By David G. Rempel
In this bright and fascinating research, David Rempel combines his first-hand account of lifestyles in Russian Mennonite settlements in the course of the landmark interval of 1900-1920, with a wealthy portrait of six generations of his ancestral kin from the root of the 1st colony - the Khortitsa payment - in 1789 to the country's cataclysmic civil war.
Born in 1899 within the Mennonite village of Nieder Khortitsa at the Dnieper River, the writer witnessed the upheaval of the following a long time: the 1905 revolution, the quasi-stability wrought from Stolypin reforms, international conflict I and the specter of estate expropriation and exile, the 1917 Revolution, and the Civil warfare in which he persevered the total horrors of the Makhnovshchina - the fear of career of his village and residential by means of the bandit horde led via Nestor Makhno - and the typhus epidemic left of their wake.
Published posthumously, this booklet deals a penetrating view of 1 of Tsarist and early Soviet Russia's smallest, but such a lot dynamic, ethno-religious minorities.
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Extra info for A Mennonite Family in Tsarist Russia and the Soviet Union, 1789-1923
Subsequently, Shevchenko authored several poems stereotyping Mennonites as 'Germans' on the island, indifferent to Cossack honour20 - an ominous stereotype in light of the civil war atrocities to come. Shevchenko portrayed the Cossack inheritance as a call of freedom for all ethnic Ukrainians. Ironically, Khortitsa Island Cossack traditions of a decidedly social revolutionary and anarchic strain may well - along with social circumstances and the political vacuum in the region at the time - have helped shape the bloody outlook of the Makhnovites, bands of armed Ukrainian peasants, who raped, pillaged, and killed Old Colony and other Mennonites during a reign of terror in Southern Ukraine during the civil war.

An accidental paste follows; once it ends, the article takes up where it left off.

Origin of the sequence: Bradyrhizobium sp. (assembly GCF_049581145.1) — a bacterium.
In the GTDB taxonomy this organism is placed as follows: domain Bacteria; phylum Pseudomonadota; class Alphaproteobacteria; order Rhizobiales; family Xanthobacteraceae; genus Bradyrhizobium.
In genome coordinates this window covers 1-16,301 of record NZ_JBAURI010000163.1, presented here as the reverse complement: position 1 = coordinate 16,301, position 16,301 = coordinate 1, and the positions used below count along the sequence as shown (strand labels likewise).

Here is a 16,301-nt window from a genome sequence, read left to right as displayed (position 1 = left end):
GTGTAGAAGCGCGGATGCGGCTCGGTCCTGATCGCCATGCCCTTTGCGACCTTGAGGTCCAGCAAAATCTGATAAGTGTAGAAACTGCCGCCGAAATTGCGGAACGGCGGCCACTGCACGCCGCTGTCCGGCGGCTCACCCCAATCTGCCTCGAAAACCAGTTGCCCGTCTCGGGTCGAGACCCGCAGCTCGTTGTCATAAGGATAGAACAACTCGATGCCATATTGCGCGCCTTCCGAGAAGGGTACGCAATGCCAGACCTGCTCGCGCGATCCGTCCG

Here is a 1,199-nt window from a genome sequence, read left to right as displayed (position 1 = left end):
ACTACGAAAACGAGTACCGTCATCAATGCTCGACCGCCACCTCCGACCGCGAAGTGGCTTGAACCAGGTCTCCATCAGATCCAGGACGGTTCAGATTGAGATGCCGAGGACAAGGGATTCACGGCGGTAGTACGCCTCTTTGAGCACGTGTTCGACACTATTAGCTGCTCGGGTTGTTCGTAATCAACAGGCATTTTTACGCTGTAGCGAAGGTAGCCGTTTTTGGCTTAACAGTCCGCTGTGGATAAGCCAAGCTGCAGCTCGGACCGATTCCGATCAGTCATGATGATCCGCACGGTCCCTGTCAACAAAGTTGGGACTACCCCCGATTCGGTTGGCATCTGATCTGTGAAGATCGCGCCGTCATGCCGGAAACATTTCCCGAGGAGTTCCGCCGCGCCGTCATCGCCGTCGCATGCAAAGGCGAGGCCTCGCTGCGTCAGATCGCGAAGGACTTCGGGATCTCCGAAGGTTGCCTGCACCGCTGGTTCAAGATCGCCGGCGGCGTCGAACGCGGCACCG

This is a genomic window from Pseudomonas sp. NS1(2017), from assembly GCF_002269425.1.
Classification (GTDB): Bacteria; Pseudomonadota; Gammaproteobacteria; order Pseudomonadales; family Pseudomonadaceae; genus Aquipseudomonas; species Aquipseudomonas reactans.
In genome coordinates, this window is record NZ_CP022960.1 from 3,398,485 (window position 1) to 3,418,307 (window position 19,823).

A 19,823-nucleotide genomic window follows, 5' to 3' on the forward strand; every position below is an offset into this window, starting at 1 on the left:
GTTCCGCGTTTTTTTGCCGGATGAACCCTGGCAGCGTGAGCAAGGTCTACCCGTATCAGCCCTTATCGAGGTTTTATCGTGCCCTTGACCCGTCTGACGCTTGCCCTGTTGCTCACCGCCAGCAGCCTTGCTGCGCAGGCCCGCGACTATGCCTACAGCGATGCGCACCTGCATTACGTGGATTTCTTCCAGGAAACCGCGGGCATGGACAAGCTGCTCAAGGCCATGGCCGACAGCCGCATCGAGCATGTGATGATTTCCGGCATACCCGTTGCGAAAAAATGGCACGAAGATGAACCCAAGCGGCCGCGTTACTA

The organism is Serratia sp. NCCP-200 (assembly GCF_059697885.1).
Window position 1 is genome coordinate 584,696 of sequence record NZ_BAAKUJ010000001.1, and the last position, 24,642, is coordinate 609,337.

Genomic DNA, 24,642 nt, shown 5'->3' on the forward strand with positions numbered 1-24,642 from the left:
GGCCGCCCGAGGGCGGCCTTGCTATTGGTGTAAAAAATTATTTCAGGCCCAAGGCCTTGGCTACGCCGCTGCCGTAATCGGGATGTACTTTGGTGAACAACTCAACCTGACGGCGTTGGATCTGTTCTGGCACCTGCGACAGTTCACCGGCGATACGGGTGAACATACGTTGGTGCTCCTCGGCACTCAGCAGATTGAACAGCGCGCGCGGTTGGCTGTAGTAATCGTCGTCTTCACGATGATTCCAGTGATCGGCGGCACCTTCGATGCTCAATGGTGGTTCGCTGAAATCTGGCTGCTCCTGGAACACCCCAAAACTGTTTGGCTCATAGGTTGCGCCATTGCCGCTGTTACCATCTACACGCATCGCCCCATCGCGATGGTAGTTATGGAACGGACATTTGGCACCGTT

Yet despite the hint of superiority, we all maintained close ties. Even after Maria died, and Father had remarried, all of us children of this second marriage, considered Father's first wife's brothers and sisters to be our own aunts and uncles. Apart from Maria and one of her sisters, the tonier Rempel family siblings tried to make their fortunes outside of farming and beyond Nieder Khortitsa itself. Most returned to our village only briefly when they were flush with success or for longer stays when their financial balloons burst.
They were the hubs around which Rempel's early life turned, and they form the setting for much of this book. The village of Khortitsa, with its churches, schools, pedagogical program, settlement administration, hospital, factories, mills, bookstores, commercial outlets, railway station, and much more, was the unchallenged centre of the Old Colony and of its daughter settlements. It was equally a religious, cultural, and institutional focus for the entire tsarist Mennonite world. For David Rempel, Khortitsa was home to prominent branches of his mother's family, including that of his maternal grandmother's clan, and the object of frequent family visits.